When does an icon handler shell extension get unloaded?

A customer had a question about the SHGet­File­Info function. They used the function to obtain the icon for a file, and they discovered that when they asked for the icon of a particular type of file, the shell extension for the associated application was loaded.

But unfortunately the third party shell extension is not getting unloaded, maybe because of a bug. Can we do anything in code to get this shell extension to unload?

You already know everything you need to answer this.

Shell extensions are COM objects, and icon handlers are in-process local servers, and in-process local servers remain loaded until the apartment is torn down or the application calls Co­Free­Unused­Libraries (or a moral equivalent).

Therefore, their application can follow the standard COM pattern of calling Co­Free­Unused­Libraries every so often (say, after being idle for five minutes or when there is some indication that the user has stopped one task and started another). The shell extension will then be asked whether it is safe to unload, and if it responds in the affirmative, then COM will unload it.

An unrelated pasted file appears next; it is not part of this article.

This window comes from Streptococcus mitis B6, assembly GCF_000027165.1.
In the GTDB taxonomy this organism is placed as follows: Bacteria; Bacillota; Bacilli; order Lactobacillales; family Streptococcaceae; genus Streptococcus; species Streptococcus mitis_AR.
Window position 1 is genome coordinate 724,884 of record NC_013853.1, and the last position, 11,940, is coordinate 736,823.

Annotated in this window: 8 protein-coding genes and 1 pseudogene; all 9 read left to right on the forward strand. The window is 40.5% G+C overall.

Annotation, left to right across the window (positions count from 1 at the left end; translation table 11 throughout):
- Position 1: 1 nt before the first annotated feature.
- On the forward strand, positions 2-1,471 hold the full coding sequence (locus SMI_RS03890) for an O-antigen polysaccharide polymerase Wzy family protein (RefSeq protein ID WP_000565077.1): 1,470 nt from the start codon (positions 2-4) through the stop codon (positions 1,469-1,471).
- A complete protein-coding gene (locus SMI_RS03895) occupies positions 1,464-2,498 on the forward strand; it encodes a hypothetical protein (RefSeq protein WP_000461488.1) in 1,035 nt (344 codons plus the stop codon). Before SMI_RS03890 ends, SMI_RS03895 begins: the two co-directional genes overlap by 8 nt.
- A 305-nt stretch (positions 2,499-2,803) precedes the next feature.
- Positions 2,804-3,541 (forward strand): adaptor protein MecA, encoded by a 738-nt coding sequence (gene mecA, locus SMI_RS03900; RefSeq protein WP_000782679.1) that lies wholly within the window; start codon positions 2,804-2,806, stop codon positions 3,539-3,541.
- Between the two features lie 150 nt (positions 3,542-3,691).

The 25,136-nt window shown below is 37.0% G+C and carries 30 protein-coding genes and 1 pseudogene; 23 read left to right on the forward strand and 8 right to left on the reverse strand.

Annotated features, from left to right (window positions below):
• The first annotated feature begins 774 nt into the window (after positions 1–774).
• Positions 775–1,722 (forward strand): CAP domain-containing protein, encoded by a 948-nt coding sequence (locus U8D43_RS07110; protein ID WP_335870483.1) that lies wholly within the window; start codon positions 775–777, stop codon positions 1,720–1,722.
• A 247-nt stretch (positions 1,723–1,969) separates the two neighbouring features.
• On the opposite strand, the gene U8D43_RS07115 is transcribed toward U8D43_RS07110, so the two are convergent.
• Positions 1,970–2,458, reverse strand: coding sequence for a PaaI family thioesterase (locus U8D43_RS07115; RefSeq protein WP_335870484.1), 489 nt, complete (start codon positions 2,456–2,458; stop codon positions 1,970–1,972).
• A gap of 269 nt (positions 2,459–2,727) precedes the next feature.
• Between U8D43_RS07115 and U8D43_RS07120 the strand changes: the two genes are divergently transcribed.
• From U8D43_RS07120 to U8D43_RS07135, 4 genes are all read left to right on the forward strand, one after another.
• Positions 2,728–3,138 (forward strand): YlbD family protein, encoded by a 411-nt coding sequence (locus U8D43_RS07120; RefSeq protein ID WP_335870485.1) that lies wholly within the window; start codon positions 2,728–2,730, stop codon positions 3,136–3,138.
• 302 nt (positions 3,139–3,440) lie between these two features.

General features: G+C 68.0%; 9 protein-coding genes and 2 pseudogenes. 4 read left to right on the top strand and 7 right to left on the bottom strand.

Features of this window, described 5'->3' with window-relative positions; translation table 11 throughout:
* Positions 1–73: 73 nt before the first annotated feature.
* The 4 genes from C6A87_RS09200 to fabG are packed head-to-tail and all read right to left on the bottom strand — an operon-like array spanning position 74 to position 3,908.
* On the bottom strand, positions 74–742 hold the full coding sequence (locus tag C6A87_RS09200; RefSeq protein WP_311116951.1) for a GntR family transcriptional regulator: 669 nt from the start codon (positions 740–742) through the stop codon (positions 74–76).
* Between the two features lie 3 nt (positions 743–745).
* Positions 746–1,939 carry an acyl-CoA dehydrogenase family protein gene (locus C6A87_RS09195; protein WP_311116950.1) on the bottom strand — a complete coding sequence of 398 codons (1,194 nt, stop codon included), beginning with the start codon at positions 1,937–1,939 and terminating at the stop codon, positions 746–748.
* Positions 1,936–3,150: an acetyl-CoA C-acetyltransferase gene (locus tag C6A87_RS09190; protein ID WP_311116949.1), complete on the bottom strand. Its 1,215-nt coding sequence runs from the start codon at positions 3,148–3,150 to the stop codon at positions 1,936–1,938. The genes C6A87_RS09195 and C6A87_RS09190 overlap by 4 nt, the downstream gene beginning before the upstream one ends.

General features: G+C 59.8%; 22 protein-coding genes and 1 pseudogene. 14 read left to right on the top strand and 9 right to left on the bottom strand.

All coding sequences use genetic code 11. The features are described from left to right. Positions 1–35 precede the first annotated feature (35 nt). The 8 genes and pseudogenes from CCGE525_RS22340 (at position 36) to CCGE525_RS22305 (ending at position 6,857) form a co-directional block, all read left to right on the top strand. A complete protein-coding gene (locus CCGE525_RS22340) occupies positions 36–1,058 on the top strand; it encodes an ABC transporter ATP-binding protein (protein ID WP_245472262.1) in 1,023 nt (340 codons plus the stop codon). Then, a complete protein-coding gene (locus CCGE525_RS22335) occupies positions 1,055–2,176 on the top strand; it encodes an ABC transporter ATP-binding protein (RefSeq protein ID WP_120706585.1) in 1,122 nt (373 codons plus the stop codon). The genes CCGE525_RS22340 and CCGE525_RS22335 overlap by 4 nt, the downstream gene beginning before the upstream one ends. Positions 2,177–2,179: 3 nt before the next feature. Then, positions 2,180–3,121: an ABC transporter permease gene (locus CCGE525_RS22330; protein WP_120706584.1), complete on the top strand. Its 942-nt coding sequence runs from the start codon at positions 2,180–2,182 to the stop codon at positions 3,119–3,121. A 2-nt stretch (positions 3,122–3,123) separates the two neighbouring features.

Comments (5)
  1. Medinoc says:

    Expanding on this, do icons created from resources depend on the underlying resource, or can the DLL be freely unloaded without damaging the icon object?

  2. Anonymous Coward says:

    @Medinoc: Good question. The documentation for LoadImage doesn't cover this, and I'd be interested to hear the answer.

  3. WndSks says:

    @Medinoc: I'm guessing this depends on if you are using the LR_SHARED flag ("Do not use LR_SHARED for images that have non-standard sizes, that may change after loading, or that are loaded from a file."). For file extensions, the shell icon cache probably also comes into play…

  4. The fact that the documentation calls out that you need to call DestroyIcon, then I would guess that LoadImage makes a copy of the Icon. There is also:

    "The system automatically deletes these resources when the process that created them terminates; however, calling the appropriate function saves memory and decreases the size of the process's working set."

    At the end of LoadImage, so I would guess that it makes a copy. But it is still questionable if it is a good idea to unload the DLL even then.

  5. Anonymous Coward says:

    There's the possibility that the icon object that you need to destroy only contains pointers to the data, no?

    It's probably not what happens, but even if it isn't, it isn't in the documentation (though it should be) so you can't rely on it. Or maybe loading an icon from a DLL could cause the reference count of the DLL to increase…

    There are many possible implementations of that function, all of which have side effects which can be important to know.

Comments are closed.

Skip to main content